Out & About: Tune in to the issues

The legal issues that captivate our country range from women’s rights to the role of religion in elections, gay marriage to national security, campaign finance reform to medical malpractice. And there’s one forum that ensures a lively, provocative discussion from experts on both sides of an issue—without the yelling and name-calling.

That forum is "Justice Talking," the radio show produced by the Annenberg Public Policy Center that airs on National Public Radio (Mondays at 10 p.m. on WHYY-91 FM).

It began as an idea from Public Policy Center Director Kathleen Hall Jamieson, who wanted to create a model of civic engagement in which people who disagree—sometimes vehemently—could discuss issues in a reasonable manner. "We look for issues of law and justice where there is significant controversy," says Executive Producer Kathryn Kolbert, "from Miranda Warnings to public policy on guns to issues central to this year’s election."

While Justice Talking is broadcast in 95 markets on NPR stations around the country and the world, a central part of the show is closer to home—the live audience that is present at every taping. "Our audience is a key aspect of the show," says Kolbert. "They ask some of the best and hardest questions."

The "Justice Talking" home in the Kirby Auditorium in Philadelphia’s new National Constitution Center has room for 200 and the formal surroundings lend gravitas to the debate. "We wanted to bring the history of Philadelphia to the show," explains Kolbert. "The history of the Constitution is a critical underpinning."

But the show is only the beginning. Kolbert says it has created a series of educational initiatives for use in the classroom, a "Radio in Print" column and CDs of the show, distributed to libraries and jury waiting rooms that are meant to enhance the experience in those places of civic activity.

A risk worth taking

Kolbert admits it was a risk to design a show without the 30-second soundbites so popular in the medium.

"Controversy is the name of the game," she says. "(But) the public radio audience appreciates in-depth discussion." Because the show is lively (and because host Margot Adler keeps it moving), the audience has no problem getting and staying engaged in the topic. And the topics are engaging—before the end of the year, the show will tackle educational performance gaps, tort reform and gun maker responsibility.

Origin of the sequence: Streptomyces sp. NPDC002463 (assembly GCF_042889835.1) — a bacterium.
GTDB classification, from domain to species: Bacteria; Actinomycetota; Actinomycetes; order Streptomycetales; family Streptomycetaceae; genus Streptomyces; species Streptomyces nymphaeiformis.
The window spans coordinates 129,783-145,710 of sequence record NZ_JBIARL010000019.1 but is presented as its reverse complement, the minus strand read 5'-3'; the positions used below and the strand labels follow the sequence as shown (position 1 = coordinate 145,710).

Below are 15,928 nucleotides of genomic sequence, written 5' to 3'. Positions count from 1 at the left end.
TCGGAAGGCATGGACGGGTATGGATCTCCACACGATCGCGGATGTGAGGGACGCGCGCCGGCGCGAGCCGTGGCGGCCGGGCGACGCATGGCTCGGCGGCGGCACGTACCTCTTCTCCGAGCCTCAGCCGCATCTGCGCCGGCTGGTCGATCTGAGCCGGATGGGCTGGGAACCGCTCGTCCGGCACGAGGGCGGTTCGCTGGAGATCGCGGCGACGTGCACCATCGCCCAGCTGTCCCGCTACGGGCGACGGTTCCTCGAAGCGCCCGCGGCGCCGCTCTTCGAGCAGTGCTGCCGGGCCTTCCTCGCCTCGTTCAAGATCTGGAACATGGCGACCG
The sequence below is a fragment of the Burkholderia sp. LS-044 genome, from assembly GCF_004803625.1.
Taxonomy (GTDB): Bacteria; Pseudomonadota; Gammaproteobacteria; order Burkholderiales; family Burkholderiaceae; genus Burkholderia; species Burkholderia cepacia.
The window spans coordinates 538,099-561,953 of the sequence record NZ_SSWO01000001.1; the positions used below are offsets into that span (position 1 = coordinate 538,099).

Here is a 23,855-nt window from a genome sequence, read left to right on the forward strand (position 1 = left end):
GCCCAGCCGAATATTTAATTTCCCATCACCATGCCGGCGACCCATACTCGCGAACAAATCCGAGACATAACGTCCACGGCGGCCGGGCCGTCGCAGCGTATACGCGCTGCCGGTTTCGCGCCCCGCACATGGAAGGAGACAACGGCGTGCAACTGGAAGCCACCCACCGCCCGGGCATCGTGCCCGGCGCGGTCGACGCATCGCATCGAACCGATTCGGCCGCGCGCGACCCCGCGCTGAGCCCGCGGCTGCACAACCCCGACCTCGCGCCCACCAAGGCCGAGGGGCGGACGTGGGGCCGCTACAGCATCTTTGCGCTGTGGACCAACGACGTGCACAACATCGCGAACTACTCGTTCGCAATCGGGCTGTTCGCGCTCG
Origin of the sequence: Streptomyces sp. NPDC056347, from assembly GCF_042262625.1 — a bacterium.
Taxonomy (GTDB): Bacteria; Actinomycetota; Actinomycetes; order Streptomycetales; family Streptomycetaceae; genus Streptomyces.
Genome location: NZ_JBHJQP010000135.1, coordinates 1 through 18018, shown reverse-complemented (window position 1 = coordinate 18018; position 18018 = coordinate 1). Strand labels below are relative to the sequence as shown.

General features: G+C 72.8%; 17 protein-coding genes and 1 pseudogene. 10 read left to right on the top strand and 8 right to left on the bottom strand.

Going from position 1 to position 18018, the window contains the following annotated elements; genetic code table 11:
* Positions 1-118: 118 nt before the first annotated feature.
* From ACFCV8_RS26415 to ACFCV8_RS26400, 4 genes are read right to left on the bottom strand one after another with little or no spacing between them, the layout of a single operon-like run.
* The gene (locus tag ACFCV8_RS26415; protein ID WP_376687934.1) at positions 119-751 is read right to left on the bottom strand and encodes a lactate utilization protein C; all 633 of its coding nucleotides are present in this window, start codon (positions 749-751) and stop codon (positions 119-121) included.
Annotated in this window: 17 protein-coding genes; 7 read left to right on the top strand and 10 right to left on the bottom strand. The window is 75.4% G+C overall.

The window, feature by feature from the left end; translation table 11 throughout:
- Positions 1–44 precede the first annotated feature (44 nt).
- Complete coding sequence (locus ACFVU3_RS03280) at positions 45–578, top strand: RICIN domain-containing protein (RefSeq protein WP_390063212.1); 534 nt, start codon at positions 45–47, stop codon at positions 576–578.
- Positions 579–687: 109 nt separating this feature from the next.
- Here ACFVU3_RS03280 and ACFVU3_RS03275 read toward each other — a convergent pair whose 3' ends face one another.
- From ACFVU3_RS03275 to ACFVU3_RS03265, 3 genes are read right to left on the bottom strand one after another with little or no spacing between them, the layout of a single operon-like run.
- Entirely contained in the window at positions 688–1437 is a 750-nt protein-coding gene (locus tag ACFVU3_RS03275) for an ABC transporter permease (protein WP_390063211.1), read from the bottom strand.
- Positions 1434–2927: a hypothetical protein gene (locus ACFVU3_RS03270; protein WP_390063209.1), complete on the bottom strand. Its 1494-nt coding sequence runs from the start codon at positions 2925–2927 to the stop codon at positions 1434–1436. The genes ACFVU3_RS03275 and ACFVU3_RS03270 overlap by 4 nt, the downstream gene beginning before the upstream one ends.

At a taping on Oct. 12, when the issue was "The Future of the Environment," the audience filled the seats and stood against the walls to watch Fred Smith, Jr., founder and president of the Competitive Enterprise Institute, a nonprofit that promotes free enterprise, debate Robert Kennedy, Jr., senior attorney for the National Resources Defense Council, on issues of the environment.

Adler asked the experts to discuss President Bush’s environmental legacy, mercury contamination, renewable energy sources and environmental racism, sometimes having to remind them to keep their answers concise. Smith argued that Bush is "not an extraordinarily good or bad environmental president," while Kennedy strongly disagreed: "George Bush is the worst environmental president we have had in the 20th century."

Adler also asked each guest what kind of car he drove (Kennedy drives a minivan and will soon drive a Toyota Prius, while Smith drives a Toyota Highlander), if they recycle (Kennedy does; Smith does not) and if they use garden pesticides (Smith does; Kennedy does not).

In response to an audience question, Smith argued that "the world is the healthiest it’s ever been. … Technological and economic growth have been the engines that have made us healthier." Kennedy countered that there is no conflict between sustained wealth and long-term environmental protection. "The time of greatest environmental advocacy was during the Great Depression, when we were the poorest ever."

For archived shows, free tickets and online discussion boards on the show’s topics, visit the web site at www.justicetalking.org. Information on classroom initiatives can be found at www.justicelearning.org.

Originally published on October 21, 2004